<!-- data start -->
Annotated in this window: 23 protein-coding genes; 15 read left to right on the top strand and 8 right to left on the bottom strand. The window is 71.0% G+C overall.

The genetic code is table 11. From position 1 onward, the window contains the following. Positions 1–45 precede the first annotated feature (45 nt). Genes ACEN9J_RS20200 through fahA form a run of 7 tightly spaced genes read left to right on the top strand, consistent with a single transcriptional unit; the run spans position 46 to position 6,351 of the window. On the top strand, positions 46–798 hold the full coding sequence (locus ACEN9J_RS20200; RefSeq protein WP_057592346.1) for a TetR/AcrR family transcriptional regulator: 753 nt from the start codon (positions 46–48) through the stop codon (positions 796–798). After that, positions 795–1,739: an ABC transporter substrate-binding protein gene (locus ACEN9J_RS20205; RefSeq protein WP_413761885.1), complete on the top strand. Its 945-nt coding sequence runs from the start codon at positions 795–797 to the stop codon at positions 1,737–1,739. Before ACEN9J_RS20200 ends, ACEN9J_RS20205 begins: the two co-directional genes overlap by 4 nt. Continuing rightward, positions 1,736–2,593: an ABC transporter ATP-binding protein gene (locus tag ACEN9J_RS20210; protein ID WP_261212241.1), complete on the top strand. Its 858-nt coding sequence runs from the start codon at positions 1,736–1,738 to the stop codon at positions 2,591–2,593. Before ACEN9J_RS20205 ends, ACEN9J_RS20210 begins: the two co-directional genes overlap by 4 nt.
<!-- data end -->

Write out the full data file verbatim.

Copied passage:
Annotated in this window: 23 protein-coding genes; 15 read left to right on the top strand and 8 right to left on the bottom strand. The window is 71.0% G+C overall.

The genetic code is table 11. From position 1 onward, the window contains the following. Positions 1–45 precede the first annotated feature (45 nt). Genes ACEN9J_RS20200 through fahA form a run of 7 tightly spaced genes read left to right on the top strand, consistent with a single transcriptional unit; the run spans position 46 to position 6,351 of the window. On the top strand, positions 46–798 hold the full coding sequence (locus ACEN9J_RS20200; RefSeq protein WP_057592346.1) for a TetR/AcrR family transcriptional regulator: 753 nt from the start codon (positions 46–48) through the stop codon (positions 796–798). After that, positions 795–1,739: an ABC transporter substrate-binding protein gene (locus ACEN9J_RS20205; RefSeq protein WP_413761885.1), complete on the top strand. Its 945-nt coding sequence runs from the start codon at positions 795–797 to the stop codon at positions 1,737–1,739. Before ACEN9J_RS20200 ends, ACEN9J_RS20205 begins: the two co-directional genes overlap by 4 nt. Continuing rightward, positions 1,736–2,593: an ABC transporter ATP-binding protein gene (locus tag ACEN9J_RS20210; protein ID WP_261212241.1), complete on the top strand. Its 858-nt coding sequence runs from the start codon at positions 1,736–1,738 to the stop codon at positions 2,591–2,593. Before ACEN9J_RS20205 ends, ACEN9J_RS20210 begins: the two co-directional genes overlap by 4 nt.